Television Reviews 

  • Title: Super Dinosaur – My Best Friend’s a Dinosaur
  • IMDb: link

Super Dinosaur - My Best Friend's a Dinosaur TV review

The first episode of the CGI-animated Super Dinosaur, adapted from the all-ages comic of the same name, introduces us to young genius Derek Dynamo (Valin Shinyei) and his best-friend SD (Deven Christian Mack) – a genetically-altered Tyrannosaurus rex with a robotic harness. The two live with Derek’s absentminded father (Alessandro Juliani) in the Dynamo Dome, working for Earthcore to prevent other walking, talking Dino-Men under the control of Max Maximus (Marco Soriano) from taking over the world. The show premiered on Amazon Prime to such little fanfare that I wasn’t made aware of its existence until two-years later happening upon it on a completely different platform.

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  • Title: Spider-Man and His Amazing Friends – Quest of the Red Skull
  • wiki: link

Spider-Man and His Amazing Friends - Quest of the Red Skull television review

Today’s Throwback Thursday post takes us back to 80s Saturday morning cartoons and the world of Spider-Man and His Amazing Friends. The Spider-Friends help out Professor Hiawatha Smith (Michael Ansara) whose apartment is ransacked by the goons of the Red Skull (Hans Conried) for the Scorpio Engraving which will lead the villain to the lost Nazi treasure. Smith is armed with the the mystic knowledge of the Native American nations and a trusty boomerang. A character created for the show, Smith makes his only appearance here helping the Spider-Friends track down the Red Skull both to the location of the treasure (inside a temple with a single booby-trap) and later to Skull Island.

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  • Title: Harley Quinn – Til Death Do Us Part
  • wiki: link

Harley Quinn - So You Need a Crew? television review

After being upstaged by the Joker (Alan Tudyk) and his henchmen, Harley Quinn (Kaley Cuoco) decides she needs a crew of her own. In an episode full of both subtle and overt references towards society’s treatment of women, “So You Need a Crew?” humorously features Harley’s struggles where henchmen are more likely to sign-up for the clueless Kite Man (Matt Oberg) than a woman in spandex and super-villain agencies are far less willing to help once they realize Harley no longer works with the Joker. The episode even features the example of the Queen of Fables (Wanda Sykes), the last female super-villain who attempted to break through the super-villain glass ceiling only to suffer a far worse fate than her male counterparts at the hands of the Justice League.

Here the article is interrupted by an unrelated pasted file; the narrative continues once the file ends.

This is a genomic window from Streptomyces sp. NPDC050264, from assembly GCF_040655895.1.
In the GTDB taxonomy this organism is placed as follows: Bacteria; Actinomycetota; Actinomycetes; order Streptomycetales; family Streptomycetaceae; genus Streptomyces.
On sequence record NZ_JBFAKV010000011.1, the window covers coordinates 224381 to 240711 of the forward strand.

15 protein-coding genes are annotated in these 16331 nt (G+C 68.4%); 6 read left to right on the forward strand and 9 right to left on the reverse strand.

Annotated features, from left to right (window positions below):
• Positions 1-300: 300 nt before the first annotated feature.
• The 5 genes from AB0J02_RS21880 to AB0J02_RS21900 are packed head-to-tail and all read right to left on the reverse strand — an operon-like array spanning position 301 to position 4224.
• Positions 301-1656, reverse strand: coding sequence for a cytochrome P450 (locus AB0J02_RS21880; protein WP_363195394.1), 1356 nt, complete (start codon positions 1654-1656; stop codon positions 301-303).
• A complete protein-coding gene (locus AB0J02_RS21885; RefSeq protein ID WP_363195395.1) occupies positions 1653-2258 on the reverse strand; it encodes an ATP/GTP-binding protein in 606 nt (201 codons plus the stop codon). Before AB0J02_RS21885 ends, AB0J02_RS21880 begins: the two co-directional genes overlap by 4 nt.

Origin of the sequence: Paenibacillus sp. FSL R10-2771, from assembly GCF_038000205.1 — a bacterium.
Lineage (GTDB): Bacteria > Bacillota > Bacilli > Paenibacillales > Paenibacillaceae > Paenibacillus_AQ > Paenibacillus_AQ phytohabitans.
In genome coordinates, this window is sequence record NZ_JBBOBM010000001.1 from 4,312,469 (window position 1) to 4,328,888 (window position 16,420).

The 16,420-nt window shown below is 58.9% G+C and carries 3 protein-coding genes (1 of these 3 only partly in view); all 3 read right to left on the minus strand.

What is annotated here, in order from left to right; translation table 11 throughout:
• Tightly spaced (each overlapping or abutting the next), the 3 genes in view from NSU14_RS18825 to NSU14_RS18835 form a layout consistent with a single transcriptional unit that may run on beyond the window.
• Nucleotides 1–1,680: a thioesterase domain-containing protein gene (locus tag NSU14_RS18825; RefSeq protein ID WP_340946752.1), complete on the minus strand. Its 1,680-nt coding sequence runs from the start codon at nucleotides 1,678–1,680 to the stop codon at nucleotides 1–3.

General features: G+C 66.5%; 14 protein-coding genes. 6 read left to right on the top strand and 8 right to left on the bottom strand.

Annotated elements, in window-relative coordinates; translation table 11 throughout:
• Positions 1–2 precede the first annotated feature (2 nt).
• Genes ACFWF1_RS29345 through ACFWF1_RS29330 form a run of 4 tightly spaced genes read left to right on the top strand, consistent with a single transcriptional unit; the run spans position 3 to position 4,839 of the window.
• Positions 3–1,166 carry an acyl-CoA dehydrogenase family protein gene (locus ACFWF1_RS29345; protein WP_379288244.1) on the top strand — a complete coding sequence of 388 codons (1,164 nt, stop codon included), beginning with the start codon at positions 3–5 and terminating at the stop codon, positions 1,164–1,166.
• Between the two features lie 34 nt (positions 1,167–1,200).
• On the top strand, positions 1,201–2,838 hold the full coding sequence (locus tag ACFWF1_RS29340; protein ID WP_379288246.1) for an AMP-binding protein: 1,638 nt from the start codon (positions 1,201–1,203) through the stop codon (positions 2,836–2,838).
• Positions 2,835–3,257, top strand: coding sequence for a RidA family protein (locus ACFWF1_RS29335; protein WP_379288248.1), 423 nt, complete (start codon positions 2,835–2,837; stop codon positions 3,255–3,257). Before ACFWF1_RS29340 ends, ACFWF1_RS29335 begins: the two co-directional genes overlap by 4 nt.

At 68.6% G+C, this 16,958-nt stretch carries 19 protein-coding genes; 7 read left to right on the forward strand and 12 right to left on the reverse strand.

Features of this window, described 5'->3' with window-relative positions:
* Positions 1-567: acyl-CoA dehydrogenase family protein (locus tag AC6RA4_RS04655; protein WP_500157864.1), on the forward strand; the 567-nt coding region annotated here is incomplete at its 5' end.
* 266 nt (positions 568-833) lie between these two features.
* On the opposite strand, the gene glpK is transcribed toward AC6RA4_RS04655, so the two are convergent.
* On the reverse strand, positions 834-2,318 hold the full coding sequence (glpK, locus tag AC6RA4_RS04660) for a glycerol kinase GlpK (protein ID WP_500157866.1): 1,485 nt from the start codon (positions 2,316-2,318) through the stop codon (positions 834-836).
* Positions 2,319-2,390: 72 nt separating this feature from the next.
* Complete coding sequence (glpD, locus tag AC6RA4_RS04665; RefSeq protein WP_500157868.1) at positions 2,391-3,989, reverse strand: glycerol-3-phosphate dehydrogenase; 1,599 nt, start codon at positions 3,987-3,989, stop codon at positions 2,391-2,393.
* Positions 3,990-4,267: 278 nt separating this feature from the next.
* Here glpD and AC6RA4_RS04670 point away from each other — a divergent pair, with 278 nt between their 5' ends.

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The Flash – Pay the Piper

by Alan Rapp on May 6, 2020

in Television Reviews 

  • Title: The Flash – Pay the Piper
  • wiki: link

The Flash - Pay the Piper television review

Everything old is new again. While offering glimpses into Iris (Candice Patton) finding Kamilla (Victoria Park), who the show finally remembered is also trapped in the mirror universe, and Ralph (Hartley Sawyer) offering some encouragement to Killer Frost (Danielle Panabaker), the show mainly focuses on the lack of team morale for Team Flash given their recently loses. Enter yet another version of Godspeed to terrorize the city. With Barry‘s (Grant Gustin) speed waning the team looks to an unlikely ally as the episode also introduces a Crisis-rebooted version of Hartley Rathaway (Andy Mientus) who agrees to help Barry and friends in return for the team fixing his henchman and boyfriend who was injured during one of the Pied Piper’s run-ins with the Flash in the rebooted timeline.

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  • Title: Star Trek: Discovery – Magic to Make the Sanest Man Go Mad
  • wiki: link

Star Trek: Discovery - Magic to Make the Sanest Man Go Mad television review

“Magic to Make the Sanest Man Go Mad” offers a time loop episode featuring the return of Rainn Wilson as Harry Mudd. Through the use of an injured, and endangered, space creature and a time crystal, Mudd is able to sneak on-board Discovery and keep resetting time as he searches for the secrets of the ship which he plans to sell to the Klingons. He also spends quite a bit of time killing Captain Gabriel Lorca (Jason Isaacs) over and over as revenge for the captain living Mudd in a Klingon prison. While not as clever as something like “Cause and Effect,” and problematic for glossing over how Mudd acquired (and could figure out how to use) such technology, the episode does have its moments including the use of a Trojan Horse and making use of Stamets‘ (Anthony Rapp) altered physiology to explain why he alone remembers the various loops.

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